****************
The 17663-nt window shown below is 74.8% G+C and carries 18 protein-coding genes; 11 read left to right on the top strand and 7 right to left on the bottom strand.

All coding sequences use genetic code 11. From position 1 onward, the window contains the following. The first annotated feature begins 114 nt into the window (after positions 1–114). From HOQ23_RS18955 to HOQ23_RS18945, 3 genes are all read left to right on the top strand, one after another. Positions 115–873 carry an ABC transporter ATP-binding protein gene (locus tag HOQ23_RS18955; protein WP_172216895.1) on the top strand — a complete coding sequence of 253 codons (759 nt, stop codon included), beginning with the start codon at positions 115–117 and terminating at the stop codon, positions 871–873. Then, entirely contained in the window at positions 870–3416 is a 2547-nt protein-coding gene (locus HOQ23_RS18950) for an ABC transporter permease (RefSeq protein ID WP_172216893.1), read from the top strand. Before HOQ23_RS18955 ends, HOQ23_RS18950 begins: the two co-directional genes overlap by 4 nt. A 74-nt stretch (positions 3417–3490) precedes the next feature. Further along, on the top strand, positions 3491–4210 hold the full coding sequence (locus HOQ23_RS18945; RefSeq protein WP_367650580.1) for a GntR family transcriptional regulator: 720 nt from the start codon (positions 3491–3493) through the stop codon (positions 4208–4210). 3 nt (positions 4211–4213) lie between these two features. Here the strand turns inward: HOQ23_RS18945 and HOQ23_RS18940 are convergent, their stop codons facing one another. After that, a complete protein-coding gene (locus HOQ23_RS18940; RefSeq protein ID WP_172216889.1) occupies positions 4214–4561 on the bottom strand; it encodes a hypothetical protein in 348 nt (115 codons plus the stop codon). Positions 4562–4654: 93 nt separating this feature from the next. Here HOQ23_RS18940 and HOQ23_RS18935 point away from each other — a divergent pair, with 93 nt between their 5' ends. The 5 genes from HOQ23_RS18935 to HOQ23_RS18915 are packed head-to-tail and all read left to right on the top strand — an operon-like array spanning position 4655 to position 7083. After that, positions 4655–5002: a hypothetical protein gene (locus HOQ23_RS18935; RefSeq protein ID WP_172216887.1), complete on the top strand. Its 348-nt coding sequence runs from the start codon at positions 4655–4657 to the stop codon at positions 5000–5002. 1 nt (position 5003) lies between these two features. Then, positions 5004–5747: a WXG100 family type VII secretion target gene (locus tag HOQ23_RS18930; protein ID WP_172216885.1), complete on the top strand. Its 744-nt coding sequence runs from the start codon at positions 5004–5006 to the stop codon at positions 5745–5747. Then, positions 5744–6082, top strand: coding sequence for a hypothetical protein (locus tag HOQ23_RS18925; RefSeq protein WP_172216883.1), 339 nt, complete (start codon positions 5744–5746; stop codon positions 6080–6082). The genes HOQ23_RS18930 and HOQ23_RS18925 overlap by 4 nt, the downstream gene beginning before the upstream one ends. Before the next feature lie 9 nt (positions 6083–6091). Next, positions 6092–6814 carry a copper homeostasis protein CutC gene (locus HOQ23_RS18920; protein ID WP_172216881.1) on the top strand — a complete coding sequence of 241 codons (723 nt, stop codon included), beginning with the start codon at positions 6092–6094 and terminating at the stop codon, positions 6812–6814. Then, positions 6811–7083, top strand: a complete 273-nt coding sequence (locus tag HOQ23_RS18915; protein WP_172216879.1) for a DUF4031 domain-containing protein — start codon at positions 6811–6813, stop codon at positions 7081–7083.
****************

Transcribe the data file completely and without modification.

The 17663-nt window shown below is 74.8% G+C and carries 18 protein-coding genes; 11 read left to right on the top strand and 7 right to left on the bottom strand.

All coding sequences use genetic code 11. From position 1 onward, the window contains the following. The first annotated feature begins 114 nt into the window (after positions 1–114). From HOQ23_RS18955 to HOQ23_RS18945, 3 genes are all read left to right on the top strand, one after another. Positions 115–873 carry an ABC transporter ATP-binding protein gene (locus tag HOQ23_RS18955; protein WP_172216895.1) on the top strand — a complete coding sequence of 253 codons (759 nt, stop codon included), beginning with the start codon at positions 115–117 and terminating at the stop codon, positions 871–873. Then, entirely contained in the window at positions 870–3416 is a 2547-nt protein-coding gene (locus HOQ23_RS18950) for an ABC transporter permease (RefSeq protein ID WP_172216893.1), read from the top strand. Before HOQ23_RS18955 ends, HOQ23_RS18950 begins: the two co-directional genes overlap by 4 nt. A 74-nt stretch (positions 3417–3490) precedes the next feature. Further along, on the top strand, positions 3491–4210 hold the full coding sequence (locus HOQ23_RS18945; RefSeq protein WP_367650580.1) for a GntR family transcriptional regulator: 720 nt from the start codon (positions 3491–3493) through the stop codon (positions 4208–4210). 3 nt (positions 4211–4213) lie between these two features. Here the strand turns inward: HOQ23_RS18945 and HOQ23_RS18940 are convergent, their stop codons facing one another. After that, a complete protein-coding gene (locus HOQ23_RS18940; RefSeq protein ID WP_172216889.1) occupies positions 4214–4561 on the bottom strand; it encodes a hypothetical protein in 348 nt (115 codons plus the stop codon). Positions 4562–4654: 93 nt separating this feature from the next. Here HOQ23_RS18940 and HOQ23_RS18935 point away from each other — a divergent pair, with 93 nt between their 5' ends. The 5 genes from HOQ23_RS18935 to HOQ23_RS18915 are packed head-to-tail and all read left to right on the top strand — an operon-like array spanning position 4655 to position 7083. After that, positions 4655–5002: a hypothetical protein gene (locus HOQ23_RS18935; RefSeq protein ID WP_172216887.1), complete on the top strand. Its 348-nt coding sequence runs from the start codon at positions 4655–4657 to the stop codon at positions 5000–5002. 1 nt (position 5003) lies between these two features. Then, positions 5004–5747: a WXG100 family type VII secretion target gene (locus tag HOQ23_RS18930; protein ID WP_172216885.1), complete on the top strand. Its 744-nt coding sequence runs from the start codon at positions 5004–5006 to the stop codon at positions 5745–5747. Then, positions 5744–6082, top strand: coding sequence for a hypothetical protein (locus tag HOQ23_RS18925; RefSeq protein WP_172216883.1), 339 nt, complete (start codon positions 5744–5746; stop codon positions 6080–6082). The genes HOQ23_RS18930 and HOQ23_RS18925 overlap by 4 nt, the downstream gene beginning before the upstream one ends. Before the next feature lie 9 nt (positions 6083–6091). Next, positions 6092–6814 carry a copper homeostasis protein CutC gene (locus HOQ23_RS18920; protein ID WP_172216881.1) on the top strand — a complete coding sequence of 241 codons (723 nt, stop codon included), beginning with the start codon at positions 6092–6094 and terminating at the stop codon, positions 6812–6814. Then, positions 6811–7083, top strand: a complete 273-nt coding sequence (locus tag HOQ23_RS18915; protein WP_172216879.1) for a DUF4031 domain-containing protein — start codon at positions 6811–6813, stop codon at positions 7081–7083.